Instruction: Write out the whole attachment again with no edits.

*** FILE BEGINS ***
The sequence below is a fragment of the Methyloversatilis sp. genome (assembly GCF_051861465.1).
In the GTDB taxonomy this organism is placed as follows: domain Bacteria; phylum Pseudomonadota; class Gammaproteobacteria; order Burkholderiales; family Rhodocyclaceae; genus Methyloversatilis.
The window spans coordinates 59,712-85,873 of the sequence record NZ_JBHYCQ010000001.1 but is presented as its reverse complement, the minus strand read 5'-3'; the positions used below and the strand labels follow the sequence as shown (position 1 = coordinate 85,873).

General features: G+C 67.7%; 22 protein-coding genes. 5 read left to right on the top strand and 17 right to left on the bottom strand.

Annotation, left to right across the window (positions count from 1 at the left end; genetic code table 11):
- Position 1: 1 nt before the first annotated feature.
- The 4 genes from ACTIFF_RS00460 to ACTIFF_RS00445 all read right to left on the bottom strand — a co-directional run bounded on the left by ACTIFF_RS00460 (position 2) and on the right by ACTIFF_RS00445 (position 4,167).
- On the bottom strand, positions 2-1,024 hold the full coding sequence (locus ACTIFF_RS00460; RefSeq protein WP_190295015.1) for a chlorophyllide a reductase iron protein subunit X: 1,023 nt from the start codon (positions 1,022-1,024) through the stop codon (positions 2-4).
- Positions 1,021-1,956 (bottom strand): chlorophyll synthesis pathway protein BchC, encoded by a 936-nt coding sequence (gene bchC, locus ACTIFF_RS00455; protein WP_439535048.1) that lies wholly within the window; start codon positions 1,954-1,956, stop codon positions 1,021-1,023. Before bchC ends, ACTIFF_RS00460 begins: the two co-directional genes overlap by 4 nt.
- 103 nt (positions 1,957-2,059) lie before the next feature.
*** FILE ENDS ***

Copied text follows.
The sequence below is a fragment of the Methyloversatilis sp. genome (assembly GCF_051861465.1).
In the GTDB taxonomy this organism is placed as follows: domain Bacteria; phylum Pseudomonadota; class Gammaproteobacteria; order Burkholderiales; family Rhodocyclaceae; genus Methyloversatilis.
The window spans coordinates 59,712-85,873 of the sequence record NZ_JBHYCQ010000001.1 but is presented as its reverse complement, the minus strand read 5'-3'; the positions used below and the strand labels follow the sequence as shown (position 1 = coordinate 85,873).

General features: G+C 67.7%; 22 protein-coding genes. 5 read left to right on the top strand and 17 right to left on the bottom strand.

Annotation, left to right across the window (positions count from 1 at the left end; genetic code table 11):
- Position 1: 1 nt before the first annotated feature.
- The 4 genes from ACTIFF_RS00460 to ACTIFF_RS00445 all read right to left on the bottom strand — a co-directional run bounded on the left by ACTIFF_RS00460 (position 2) and on the right by ACTIFF_RS00445 (position 4,167).
- On the bottom strand, positions 2-1,024 hold the full coding sequence (locus ACTIFF_RS00460; RefSeq protein WP_190295015.1) for a chlorophyllide a reductase iron protein subunit X: 1,023 nt from the start codon (positions 1,022-1,024) through the stop codon (positions 2-4).
- Positions 1,021-1,956 (bottom strand): chlorophyll synthesis pathway protein BchC, encoded by a 936-nt coding sequence (gene bchC, locus ACTIFF_RS00455; protein WP_439535048.1) that lies wholly within the window; start codon positions 1,954-1,956, stop codon positions 1,021-1,023. Before bchC ends, ACTIFF_RS00460 begins: the two co-directional genes overlap by 4 nt.
- 103 nt (positions 1,957-2,059) lie before the next feature.